The study contributes to these gaps, as well as gaps identified by Roman et al. on understanding and supporting the extent of power for local decision-making as part of decentralising health reforms [33]. A limited number of studies explore interactions between accountability mechanisms, resources and organisational capacity and how this influences available decision space. Understanding these functions and how the components interact has the potential to improve the feasibility of functional organisations for CHWs, and improve policy implementation. Synergy across the components was vital in enabling or constraining CHW decision space. In this analysis, accountability mechanisms were present but need to be coupled with improved organisational recognition and, critically, improved resources in a range of areas (Fig. 3). Financial, human, administrative, technical, and organisational resources are required to ensure success, scale-up and sustainability and, ultimately, improved local decision-making in the health sector [62, 63].

Fig. 3
figure 3

Dimensions of increasing decision space

Decentralisation is a response to disinvestment, human resources crises and structural disadvantage in public institutions in LMICs. The depth and extent of which exist across the health system; in how people and their professional roles are subjectively perceived and organisationally valued, and how they are materially resourced. In theory, decentralisation has the potential to support the South African health system to deal with protracted epidemiological transition, entrenched health inequalities, and an evolving situation in relation to PHC re-engineering, and COVID-19 [64]. In practice, HPSR approaches expanding everyday leadership and resilience [65], such as and including widening CHW decision space, have the potential to realise policy goals of close-to-people care. The analysis suggests that mutually supportive, bottom-up approaches can support PHC reforms by consolidating and harmonising strengths at different levels of the system. Structural challenges should not be overlooked. As Roman et al. point out, there will be little change, where decision space is unavailable [33]. There is an immediate and fundamental need to shift CHW temporary contracts to permanent government positions with higher salaries, pensions, leave and sick pay, to improve working conditions and resourcing, and for whole systems improvements in the organisational valuing of the cadre [29, 30].

Methodological reflections

Decision space is an approach to understand how decentralised health systems operate. The framework has not been applied in great depth to CHW roles and functions. The framework structured the evaluation and supported increased understanding of health workers in lower levels of the system, their difficulties and bureaucratic challenges faced. Our approach incorporated different lenses on community health systems encompassing health systems ‘building blocks’, social relations in complex systems, and front-line standpoints [66]. Future work should expand critical analyses on decentralisation and addressing the organisational valuing of the cadre.

Otherwise, the analysis was based on a small sample drawn from the surveillance area, which is reasonably representative of the district and province. This study was concerned solely with CHW perspectives. This was owing to their marginalisation in the system, their being the primary recipients of the training, and in response to calls from the WHO for more research on different training styles, CHWs as active change agents, and elevating CHW voices [5]. Acknowledging the training as inherently mutual, the analysis complements other studies, evaluations and learning from the perspectives of community and health systems stakeholders [38, 43, 44]. Extending and integrating evaluative evidence base on participatory learning interventions is a priority in future.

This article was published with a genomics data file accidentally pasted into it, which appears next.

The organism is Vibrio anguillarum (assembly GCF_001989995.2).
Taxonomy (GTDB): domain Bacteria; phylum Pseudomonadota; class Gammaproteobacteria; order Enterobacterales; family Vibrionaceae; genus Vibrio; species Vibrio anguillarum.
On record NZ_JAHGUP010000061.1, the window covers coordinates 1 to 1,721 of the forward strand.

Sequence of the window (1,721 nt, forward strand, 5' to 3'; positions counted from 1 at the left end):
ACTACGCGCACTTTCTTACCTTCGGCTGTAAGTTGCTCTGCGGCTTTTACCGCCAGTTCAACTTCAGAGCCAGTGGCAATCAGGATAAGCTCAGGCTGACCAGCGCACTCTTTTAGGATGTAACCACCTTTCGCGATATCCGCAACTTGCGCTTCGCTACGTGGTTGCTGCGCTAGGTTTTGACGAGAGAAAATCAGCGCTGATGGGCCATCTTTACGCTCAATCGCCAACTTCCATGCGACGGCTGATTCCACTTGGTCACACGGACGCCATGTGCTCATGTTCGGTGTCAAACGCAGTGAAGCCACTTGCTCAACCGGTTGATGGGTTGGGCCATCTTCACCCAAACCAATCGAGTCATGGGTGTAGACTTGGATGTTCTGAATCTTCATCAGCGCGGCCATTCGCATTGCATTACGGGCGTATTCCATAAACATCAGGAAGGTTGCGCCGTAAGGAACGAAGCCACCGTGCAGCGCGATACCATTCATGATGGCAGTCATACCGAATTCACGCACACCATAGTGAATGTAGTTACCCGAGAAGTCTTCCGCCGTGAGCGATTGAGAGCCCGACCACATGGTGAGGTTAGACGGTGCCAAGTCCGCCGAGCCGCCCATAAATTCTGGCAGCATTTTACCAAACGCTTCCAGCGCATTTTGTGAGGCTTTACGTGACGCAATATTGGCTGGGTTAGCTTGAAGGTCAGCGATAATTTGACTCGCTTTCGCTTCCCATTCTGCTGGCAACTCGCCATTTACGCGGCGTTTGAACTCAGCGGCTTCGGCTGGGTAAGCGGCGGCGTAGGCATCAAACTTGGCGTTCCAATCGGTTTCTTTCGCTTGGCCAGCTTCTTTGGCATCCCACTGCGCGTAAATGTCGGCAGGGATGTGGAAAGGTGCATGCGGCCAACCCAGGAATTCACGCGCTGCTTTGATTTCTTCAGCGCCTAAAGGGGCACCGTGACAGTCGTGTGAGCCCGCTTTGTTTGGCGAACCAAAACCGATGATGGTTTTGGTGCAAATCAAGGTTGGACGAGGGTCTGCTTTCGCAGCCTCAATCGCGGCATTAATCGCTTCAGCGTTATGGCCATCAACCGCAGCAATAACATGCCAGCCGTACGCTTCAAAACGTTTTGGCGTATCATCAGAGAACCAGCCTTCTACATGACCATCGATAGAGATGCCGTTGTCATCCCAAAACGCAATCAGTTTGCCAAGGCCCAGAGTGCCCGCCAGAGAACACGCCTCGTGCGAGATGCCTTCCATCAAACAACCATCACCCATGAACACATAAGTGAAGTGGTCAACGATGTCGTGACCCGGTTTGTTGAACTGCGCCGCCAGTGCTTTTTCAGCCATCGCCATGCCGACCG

In terms of the process, stability, predictability, and trustworthiness were important features of the platform during the global public health emergency in 2020/21. The HDSS institutional base conferred legitimacy on the team and platform owing to its established presence and trusted relationships with rural communities and the district health system over 30 years [41]. The research team University and DoH staff, with data collection and analysis led by South African and Ghanian clinical researchers in Universities. As CHW’s experiences were documented, we empathised with female colleagues, in their bid to provide for their families and communities, and in terms of the expectations from resilience and commitment in the face of multiple systems constraints and new threats from a global pandemic.

Codesign was critical. Strategic partnerships between CHWs and health system are important to overcome weakness in CHW programmes [67]. The process was codesigned to be of practical relevance to health systems actors and every design decision was made to provide and expand utility to end-users needs and preferences to support uptake. Formalising, sustaining and embedding the process take time and space with multi-sectoral colleagues adapting methods for use in districts. Continued cooperative working is key as the model is adapted for inclusion into routine health systems functions.

Most CHWs have now returned to ‘usual’ work patterns, with some facilities retaining a 50:50 split between the clinic and community (personal communication, 31 January 2023). ‘Post-COVID’, further challenges play out related to widening and deepening of inequalities [68], human resources for health crises [69], and multiple, intersecting burdens of disease and chronic illness [40, 70]. These affirm the need for new forms of real-time health systems and policy learning, that are inclusive and embrace diverse forms of evidence and learning, combining insights from implementation experience with policy and planning [71]. Our study demonstrates that building meaningful partnerships between CHWs, communities and policy-makers is possible and has the potential to confront and transform the underlying structures of health inequalities.